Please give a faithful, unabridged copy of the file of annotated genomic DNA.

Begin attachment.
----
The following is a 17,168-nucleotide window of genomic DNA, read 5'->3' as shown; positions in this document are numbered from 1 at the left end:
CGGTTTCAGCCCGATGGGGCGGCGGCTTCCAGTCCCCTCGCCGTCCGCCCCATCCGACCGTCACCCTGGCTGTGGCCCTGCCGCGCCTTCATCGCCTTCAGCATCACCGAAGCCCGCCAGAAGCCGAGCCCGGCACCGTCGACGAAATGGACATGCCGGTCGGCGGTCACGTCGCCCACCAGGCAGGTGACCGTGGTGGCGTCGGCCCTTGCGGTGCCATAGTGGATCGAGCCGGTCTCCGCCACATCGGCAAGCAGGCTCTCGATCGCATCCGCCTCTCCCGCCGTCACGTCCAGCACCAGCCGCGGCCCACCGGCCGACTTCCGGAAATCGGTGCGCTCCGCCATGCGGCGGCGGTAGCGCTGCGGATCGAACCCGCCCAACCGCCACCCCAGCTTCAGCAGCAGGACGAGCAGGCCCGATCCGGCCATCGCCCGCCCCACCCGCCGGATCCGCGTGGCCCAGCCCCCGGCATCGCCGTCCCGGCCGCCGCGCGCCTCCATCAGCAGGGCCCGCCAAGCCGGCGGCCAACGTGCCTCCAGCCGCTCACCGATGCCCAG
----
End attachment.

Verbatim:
The following is a 17,168-nucleotide window of genomic DNA, read 5'->3' as shown; positions in this document are numbered from 1 at the left end:
CGGTTTCAGCCCGATGGGGCGGCGGCTTCCAGTCCCCTCGCCGTCCGCCCCATCCGACCGTCACCCTGGCTGTGGCCCTGCCGCGCCTTCATCGCCTTCAGCATCACCGAAGCCCGCCAGAAGCCGAGCCCGGCACCGTCGACGAAATGGACATGCCGGTCGGCGGTCACGTCGCCCACCAGGCAGGTGACCGTGGTGGCGTCGGCCCTTGCGGTGCCATAGTGGATCGAGCCGGTCTCCGCCACATCGGCAAGCAGGCTCTCGATCGCATCCGCCTCTCCCGCCGTCACGTCCAGCACCAGCCGCGGCCCACCGGCCGACTTCCGGAAATCGGTGCGCTCCGCCATGCGGCGGCGGTAGCGCTGCGGATCGAACCCGCCCAACCGCCACCCCAGCTTCAGCAGCAGGACGAGCAGGCCCGATCCGGCCATCGCCCGCCCCACCCGCCGGATCCGCGTGGCCCAGCCCCCGGCATCGCCGTCCCGGCCGCCGCGCGCCTCCATCAGCAGGGCCCGCCAAGCCGGCGGCCAACGTGCCTCCAGCCGCTCACCGATGCCCAG